The difference between reading popular fiction and a really well crafted novel is like being accustomed to eating dry pasta with a jarred sauce --maybe even a really good, organic jarred sauce-- and someone serves you homemade gnocchi with a good authentic bolognese and sprinkles fresh parmigiano over the top. Then they light a candle and offer you a nice wine from the Gallo Nero region. The latter option is a lot of work for one meal. It takes a lot of energy, so maybe you have to pay a lot at a restaurant or do all the work yourself.
I feel the same way when I read Umberto Eco. I never relax when I read his work. He doesn't create images that wash over me. There are so many subtle flavors and sensations in his work that you almost emerge feeling nourished in some way. Like many other great contemporary writers, his prose style invokes the visual arts and the ephemeral rhythms of music.
When I started reading the Mysterious Flame of Queen Loana it felt like work. The protagonist, Yambo, a 60-year-old rare book dealer from Milan, wakes up in a hospital with no memory of his life. All he can remember are phrases from everything he has read or songs he has heard and he must sift through old journals and books in his boyhood home in order to reconstruct his life. I thought I was in for a frustrating story about memory loss. What I am gaining instead (I still haven't finished) is an amazing portrait, reconstructed through great literature, popular songs, news reports and comic books, of a generation. The aspect of the book that has been haunting me lately is where he describes the schizophrenic aspect of the boyhood experience he is unearthing. He hears patriotic calls to war in the fascist anthems, while the popular songs played on the radio reassured listeners with optimistic, diverting content.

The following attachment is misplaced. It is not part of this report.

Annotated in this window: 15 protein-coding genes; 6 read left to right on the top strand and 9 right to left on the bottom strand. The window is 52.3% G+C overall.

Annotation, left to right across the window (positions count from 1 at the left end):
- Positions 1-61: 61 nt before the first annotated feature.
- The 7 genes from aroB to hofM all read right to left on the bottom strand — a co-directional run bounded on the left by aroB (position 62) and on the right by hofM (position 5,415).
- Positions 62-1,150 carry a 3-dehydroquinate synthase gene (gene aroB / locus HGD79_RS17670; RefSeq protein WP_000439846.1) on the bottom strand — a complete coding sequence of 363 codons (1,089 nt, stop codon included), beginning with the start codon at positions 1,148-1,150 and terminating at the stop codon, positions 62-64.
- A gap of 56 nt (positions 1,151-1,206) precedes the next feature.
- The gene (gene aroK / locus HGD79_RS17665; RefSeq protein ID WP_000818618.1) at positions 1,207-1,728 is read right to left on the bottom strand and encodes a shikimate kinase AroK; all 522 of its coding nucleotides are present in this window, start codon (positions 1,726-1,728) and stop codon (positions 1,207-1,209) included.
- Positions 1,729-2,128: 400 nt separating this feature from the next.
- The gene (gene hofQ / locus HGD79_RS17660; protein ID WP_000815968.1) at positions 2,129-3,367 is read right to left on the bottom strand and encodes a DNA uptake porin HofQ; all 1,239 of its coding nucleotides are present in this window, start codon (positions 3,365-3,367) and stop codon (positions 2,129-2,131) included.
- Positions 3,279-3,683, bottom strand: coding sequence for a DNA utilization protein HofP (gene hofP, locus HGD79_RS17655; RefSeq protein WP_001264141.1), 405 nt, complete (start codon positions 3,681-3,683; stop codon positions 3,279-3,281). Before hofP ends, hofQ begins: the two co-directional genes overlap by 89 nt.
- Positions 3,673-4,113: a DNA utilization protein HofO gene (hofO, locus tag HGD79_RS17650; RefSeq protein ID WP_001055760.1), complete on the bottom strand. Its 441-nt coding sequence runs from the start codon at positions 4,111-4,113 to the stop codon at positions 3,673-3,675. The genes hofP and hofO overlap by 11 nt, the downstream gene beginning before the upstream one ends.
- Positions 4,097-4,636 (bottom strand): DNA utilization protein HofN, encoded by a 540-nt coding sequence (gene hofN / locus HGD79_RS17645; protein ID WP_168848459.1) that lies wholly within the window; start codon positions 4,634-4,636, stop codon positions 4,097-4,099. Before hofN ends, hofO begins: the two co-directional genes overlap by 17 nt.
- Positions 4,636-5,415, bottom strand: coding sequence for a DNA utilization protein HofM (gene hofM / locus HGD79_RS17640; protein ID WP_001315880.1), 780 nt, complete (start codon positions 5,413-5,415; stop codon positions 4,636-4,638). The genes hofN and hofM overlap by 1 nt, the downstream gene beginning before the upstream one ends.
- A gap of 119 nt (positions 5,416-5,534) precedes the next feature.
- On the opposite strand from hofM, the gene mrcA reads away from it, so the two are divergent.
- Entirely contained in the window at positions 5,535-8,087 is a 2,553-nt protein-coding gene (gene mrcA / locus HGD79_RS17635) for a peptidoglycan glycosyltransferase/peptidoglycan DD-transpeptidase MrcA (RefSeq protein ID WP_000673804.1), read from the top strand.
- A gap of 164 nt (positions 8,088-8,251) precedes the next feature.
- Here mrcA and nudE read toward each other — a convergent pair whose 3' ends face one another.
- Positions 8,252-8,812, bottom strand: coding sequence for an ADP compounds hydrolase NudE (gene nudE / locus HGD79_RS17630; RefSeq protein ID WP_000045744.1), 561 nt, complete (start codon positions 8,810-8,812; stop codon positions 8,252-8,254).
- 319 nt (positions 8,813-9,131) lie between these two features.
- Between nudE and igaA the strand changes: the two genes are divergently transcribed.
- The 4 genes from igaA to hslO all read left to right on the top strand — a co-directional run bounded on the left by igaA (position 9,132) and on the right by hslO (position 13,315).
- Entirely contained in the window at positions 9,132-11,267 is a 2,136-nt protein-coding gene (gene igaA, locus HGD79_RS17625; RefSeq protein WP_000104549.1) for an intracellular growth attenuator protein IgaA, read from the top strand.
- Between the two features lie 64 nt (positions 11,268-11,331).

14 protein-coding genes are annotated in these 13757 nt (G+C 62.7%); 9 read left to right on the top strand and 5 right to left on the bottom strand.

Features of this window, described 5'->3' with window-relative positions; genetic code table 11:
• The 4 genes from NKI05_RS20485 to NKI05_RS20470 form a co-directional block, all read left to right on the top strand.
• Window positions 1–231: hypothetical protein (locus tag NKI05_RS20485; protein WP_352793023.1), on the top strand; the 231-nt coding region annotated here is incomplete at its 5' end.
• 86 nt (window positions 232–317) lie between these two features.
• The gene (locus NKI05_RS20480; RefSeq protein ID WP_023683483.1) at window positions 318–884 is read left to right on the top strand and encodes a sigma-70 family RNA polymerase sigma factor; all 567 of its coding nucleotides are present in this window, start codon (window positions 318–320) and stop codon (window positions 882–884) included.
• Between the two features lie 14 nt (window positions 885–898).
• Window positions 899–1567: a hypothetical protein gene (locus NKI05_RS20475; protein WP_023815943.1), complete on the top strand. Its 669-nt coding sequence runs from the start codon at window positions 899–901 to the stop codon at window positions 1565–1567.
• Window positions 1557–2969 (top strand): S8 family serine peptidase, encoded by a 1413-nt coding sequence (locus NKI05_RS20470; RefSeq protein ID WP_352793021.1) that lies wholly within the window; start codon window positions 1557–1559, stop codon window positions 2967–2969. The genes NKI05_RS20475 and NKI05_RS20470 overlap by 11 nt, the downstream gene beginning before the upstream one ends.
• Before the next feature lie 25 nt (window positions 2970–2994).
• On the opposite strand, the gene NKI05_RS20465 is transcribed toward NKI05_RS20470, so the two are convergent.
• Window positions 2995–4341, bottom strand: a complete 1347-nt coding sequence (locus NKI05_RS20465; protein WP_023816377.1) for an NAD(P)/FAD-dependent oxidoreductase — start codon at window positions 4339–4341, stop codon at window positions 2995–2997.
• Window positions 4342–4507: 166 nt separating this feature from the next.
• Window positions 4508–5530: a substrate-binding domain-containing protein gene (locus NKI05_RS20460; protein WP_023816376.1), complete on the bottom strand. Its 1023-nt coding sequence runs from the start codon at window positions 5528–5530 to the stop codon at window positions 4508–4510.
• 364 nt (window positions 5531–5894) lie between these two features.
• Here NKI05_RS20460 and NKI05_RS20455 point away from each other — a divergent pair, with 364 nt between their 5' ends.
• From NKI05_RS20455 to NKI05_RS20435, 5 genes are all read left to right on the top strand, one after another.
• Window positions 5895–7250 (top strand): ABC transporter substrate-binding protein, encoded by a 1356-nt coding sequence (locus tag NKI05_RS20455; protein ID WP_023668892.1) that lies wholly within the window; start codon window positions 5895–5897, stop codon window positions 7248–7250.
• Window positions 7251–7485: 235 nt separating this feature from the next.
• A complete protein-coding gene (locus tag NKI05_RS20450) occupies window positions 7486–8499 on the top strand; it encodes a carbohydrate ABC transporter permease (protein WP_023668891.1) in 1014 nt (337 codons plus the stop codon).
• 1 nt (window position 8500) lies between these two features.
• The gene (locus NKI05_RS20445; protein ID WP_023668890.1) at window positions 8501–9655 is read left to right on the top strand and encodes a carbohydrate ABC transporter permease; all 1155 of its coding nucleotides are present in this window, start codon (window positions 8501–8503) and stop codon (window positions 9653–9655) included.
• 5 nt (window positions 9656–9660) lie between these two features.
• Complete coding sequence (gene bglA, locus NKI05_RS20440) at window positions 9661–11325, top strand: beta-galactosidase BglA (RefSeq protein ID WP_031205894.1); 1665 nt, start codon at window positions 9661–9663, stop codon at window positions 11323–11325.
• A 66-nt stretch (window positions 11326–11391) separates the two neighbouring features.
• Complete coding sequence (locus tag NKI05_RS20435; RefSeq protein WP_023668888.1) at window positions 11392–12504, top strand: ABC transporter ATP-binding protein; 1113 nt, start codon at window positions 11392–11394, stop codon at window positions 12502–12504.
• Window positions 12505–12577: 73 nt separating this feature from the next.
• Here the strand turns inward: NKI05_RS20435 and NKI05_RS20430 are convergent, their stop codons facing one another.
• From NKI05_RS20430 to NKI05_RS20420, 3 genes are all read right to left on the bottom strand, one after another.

He described how both he, and his elders were raised in a "cult of horror," being taught to feel patriotic excitement when faced with a landscape filled with blood. Eco quotes encomiums to war from such a huge array of sources that I couldn't help but draw a parallel to what we're teaching our children about war in our culture today. Yeah, that's right, those homemade gnocchi are sometimes really, really heavy, but damn are they good.
OK so here's a link to Hazan's Bolognese from the Essentials of Classic Italian Cooking if you're inspired. I double the amount of freshly ground nutmeg and you can add porcini mushrooms. Have a few hours and want fresh gnocchi?